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For now, the detectives grill the boys about the previous night. The three lie through their teeth about what actually goes on out at Devil's Den, but the nervous youth don't seem capable of murder. They're just teens out getting into mild trouble.
Hays and West also need to go speak with the trashman, aka Brett Woodard (Michael Greyeyes). He's not there, so the detectives peek around his home (it’s unlocked) and surrounding property. It’s definitely creepy and unsettling. Still, it feels too early to reveal the actual bad guy in town.
They do learn the trashman has a wife and kids somewhere, though there's no evidence they live with him, and that he, too, served in Vietnam. Hays and West lament that they each know a couple guys who came back from 'Nam pretty messed up and haven't had an easy time since, so you never know what this Woodard guy is like.
But we don't get to meet him just yet because the detectives are conducting a search of the state park with a team of volunteers, officers, and K-9 units. Hays goes off on his own and finds a trail that leads to Will's abandoned bike, then to a creepy straw bride doll nestled inside a tree stump, and finally to a cave where he finds another creepy doll — and Will's body. Hays' entire search lasts for nearly 10 minutes of screentime and is fraught with tension and dread; the show really builds some terrifically creepy atmosphere right here.
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Unfortunately, Julie is nowhere to be found, which is almost worse than finding Will's body because it means she may still be out there. Will’s body looks peaceful. He’s posed in a strange position, though, lying in a small cave with his hands laced together as if he’s in prayer.
As West and the rest of the law enforcement catalog the scene, Hays sets out to look around for more clues in the woods.
1990
Detective Hays is being deposed. At this time, the unknown person who ended up being convicted in the Purcell case is looking to overturn their conviction, so a pair of attorneys are re-interviewing people who were involved back in 1980. But Hays isn't actually a detective anymore. We don't yet know what he does, but he is no longer a part of the town’s law enforcement.
Hays has questions about why one of the original prosecutors, Alan Jones (Jon Tenney), is involved in getting the original conviction overturned, but the lawyers refuse to answer at first. Basically, for the majority of the episode, this timeline and the modern-day timeline serve as narration for the 1980 flashbacks. It isn't until the end of the episode, when Hays threatens to stop cooperating if he doesn't get some answers, that we get the premiere episode's big bombshell.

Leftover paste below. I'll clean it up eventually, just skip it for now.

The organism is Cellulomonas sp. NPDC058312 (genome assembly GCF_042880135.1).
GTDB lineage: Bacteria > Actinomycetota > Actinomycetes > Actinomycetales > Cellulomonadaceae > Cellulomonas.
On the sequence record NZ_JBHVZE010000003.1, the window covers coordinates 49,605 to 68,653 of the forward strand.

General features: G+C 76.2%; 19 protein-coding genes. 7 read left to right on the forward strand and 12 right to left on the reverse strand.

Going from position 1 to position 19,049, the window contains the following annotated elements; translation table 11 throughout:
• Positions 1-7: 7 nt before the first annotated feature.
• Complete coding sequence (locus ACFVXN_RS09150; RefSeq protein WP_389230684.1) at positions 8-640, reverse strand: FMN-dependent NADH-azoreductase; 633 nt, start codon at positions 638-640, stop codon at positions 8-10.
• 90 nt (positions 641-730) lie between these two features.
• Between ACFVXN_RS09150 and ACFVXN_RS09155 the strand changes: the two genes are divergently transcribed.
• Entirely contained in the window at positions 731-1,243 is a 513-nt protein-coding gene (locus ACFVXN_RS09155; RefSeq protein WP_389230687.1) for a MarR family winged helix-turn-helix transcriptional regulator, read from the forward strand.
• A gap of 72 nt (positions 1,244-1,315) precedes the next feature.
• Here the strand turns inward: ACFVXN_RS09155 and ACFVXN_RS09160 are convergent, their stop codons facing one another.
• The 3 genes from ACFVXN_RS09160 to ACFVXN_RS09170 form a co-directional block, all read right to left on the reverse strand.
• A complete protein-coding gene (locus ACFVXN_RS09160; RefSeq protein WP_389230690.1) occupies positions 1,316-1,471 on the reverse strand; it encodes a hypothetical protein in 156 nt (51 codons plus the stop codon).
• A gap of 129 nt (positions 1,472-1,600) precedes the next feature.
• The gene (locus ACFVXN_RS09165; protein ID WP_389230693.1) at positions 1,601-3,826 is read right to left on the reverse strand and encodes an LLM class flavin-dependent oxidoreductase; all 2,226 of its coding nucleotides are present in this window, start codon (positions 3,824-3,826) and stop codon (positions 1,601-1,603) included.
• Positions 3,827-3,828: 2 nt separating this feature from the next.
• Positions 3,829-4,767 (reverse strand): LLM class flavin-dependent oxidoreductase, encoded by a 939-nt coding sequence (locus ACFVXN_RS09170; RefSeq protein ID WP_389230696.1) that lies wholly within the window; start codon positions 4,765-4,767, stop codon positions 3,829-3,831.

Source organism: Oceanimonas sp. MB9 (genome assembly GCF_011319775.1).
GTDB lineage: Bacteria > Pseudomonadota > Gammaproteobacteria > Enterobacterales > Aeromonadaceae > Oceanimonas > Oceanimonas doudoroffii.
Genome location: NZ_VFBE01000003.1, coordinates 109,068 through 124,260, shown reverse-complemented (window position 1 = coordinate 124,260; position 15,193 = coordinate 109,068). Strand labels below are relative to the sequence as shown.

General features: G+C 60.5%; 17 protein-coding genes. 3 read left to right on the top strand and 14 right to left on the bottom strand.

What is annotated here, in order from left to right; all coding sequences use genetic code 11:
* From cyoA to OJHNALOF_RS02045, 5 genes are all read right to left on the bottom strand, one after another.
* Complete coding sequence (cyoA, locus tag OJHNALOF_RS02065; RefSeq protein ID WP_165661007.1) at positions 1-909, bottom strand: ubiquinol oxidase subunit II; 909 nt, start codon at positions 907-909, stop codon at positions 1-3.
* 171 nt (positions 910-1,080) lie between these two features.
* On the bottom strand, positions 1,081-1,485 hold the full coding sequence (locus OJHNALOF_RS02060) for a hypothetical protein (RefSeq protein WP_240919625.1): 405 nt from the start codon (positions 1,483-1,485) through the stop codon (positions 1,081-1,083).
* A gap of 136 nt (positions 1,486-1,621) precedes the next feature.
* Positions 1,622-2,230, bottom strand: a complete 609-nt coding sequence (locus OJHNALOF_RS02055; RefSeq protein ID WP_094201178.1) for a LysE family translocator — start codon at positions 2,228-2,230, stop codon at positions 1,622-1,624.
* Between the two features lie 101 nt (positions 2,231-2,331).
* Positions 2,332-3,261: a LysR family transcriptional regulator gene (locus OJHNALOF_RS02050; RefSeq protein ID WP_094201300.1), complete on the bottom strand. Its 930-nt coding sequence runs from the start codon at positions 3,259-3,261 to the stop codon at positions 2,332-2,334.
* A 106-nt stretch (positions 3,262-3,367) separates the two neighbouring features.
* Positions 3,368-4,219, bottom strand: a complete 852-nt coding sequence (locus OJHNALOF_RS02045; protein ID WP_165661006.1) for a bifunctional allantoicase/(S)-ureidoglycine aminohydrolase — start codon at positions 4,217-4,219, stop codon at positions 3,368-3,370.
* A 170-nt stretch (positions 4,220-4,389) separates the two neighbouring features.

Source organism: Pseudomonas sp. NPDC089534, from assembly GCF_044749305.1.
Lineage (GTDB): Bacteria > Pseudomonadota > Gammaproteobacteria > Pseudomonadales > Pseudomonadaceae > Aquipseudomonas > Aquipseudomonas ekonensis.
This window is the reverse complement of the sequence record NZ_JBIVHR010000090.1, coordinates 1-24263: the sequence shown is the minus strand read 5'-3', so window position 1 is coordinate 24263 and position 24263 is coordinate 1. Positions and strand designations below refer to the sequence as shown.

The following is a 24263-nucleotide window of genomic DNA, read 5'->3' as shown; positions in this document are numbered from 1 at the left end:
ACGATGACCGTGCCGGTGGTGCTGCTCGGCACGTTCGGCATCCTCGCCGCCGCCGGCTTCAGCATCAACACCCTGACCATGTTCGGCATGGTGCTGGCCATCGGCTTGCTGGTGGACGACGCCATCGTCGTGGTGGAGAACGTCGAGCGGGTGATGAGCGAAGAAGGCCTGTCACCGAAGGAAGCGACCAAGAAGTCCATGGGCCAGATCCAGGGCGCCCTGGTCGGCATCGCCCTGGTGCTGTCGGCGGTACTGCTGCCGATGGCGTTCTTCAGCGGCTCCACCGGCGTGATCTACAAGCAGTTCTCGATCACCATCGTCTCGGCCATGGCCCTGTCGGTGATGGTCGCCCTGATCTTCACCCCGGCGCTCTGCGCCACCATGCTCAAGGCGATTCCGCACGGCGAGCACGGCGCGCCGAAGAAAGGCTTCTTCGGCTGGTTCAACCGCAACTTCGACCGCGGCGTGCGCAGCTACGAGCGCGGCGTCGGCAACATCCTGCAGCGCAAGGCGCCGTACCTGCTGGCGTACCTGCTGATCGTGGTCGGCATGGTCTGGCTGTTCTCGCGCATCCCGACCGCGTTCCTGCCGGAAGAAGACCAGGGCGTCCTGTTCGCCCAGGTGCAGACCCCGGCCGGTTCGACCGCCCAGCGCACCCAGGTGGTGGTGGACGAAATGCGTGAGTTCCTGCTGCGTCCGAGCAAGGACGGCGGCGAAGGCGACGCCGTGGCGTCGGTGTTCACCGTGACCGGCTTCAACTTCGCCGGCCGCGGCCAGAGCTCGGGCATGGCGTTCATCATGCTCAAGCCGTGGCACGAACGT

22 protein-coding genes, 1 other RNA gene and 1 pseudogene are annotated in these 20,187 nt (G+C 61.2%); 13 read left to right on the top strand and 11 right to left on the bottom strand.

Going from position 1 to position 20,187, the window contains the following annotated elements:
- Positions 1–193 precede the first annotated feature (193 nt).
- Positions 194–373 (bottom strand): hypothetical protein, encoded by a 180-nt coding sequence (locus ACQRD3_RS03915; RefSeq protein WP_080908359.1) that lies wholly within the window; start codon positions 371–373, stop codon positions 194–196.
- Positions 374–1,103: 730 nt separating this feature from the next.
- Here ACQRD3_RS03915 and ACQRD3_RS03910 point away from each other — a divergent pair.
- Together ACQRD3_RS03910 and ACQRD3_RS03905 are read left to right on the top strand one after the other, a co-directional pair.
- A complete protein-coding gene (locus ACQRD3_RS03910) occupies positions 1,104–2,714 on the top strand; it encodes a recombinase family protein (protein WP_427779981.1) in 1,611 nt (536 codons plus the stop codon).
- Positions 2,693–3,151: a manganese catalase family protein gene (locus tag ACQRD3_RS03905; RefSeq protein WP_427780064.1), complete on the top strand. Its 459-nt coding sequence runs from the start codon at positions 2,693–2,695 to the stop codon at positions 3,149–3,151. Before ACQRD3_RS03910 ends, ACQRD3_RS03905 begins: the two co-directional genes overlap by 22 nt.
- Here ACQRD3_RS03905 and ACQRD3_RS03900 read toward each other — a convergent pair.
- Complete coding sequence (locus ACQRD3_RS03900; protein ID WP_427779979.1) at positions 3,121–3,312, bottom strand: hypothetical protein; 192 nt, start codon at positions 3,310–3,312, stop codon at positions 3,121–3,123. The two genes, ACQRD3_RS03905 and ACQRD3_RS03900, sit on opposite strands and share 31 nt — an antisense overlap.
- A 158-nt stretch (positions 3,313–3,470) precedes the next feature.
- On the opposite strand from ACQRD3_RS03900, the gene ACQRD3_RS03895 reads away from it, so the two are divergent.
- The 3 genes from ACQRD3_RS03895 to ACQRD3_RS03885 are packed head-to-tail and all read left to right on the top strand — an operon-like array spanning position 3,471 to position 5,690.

Jones reveals to Hays that during the 1980 case, Julie Purcell's fingerprints went into the system — and they just got a hit on the prints for a drug store robbery in Oklahoma. Now that is a twist. Hays is stunned to learn that she's still alive since they had all assumed she was dead.
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So, was Julie the target all along, and her brother was collateral damage? What do the dolls mean? Is this some kind of child-bride situation? That's the first thing I thought. Ugh.
2015
An elderly Hays is being interviewed for a documentary called True Criminal (super meta) about the Purcell case. Hays is suffering from memory problems. They don't come right out and say Alzheimer's, but it's something along those lines. He records messages to himself to help him remember important information. One of the messages establishes that he's not afraid to use his own gun on himself, if it comes to that.
During the interview, we learn that "a man" was convicted in the Purcell case, but his family had the conviction overturned. Once the case was reopened, Hays re-worked it, which is the narrative direction the 1990 storyline is heading. We also find out Hays' wife wrote a book about the case, even becoming an impressive investigator in her own right. She passed away a few years' prior to this most recent storyline, and the haunted Hays misses her terribly.
Odds & Ends
The first time we saw Amelia's book, I thought the title was The Harvest Room instead of The Harvest Moon. Thank goodness for small favors that this isn't about some kind of child "harvest room," right? That would immediately take this season to as dark of a place as season 1, and it would actually be nice if it isn’t quite that dark this time around.
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Mahershala Ali is so good in this. He is magnetic to watch in all three eras — it’s great they chose to use him in all three, instead of casting someone else as the elderly version of the character. And shout-out to Stephen Dorff, whom we haven’t seen in anything for a while, but who makes a good partner for Ali. That's some solid casting right there, they have a very natural chemistry together.
What do you think, readers? Are you as into this new season as you were season 1?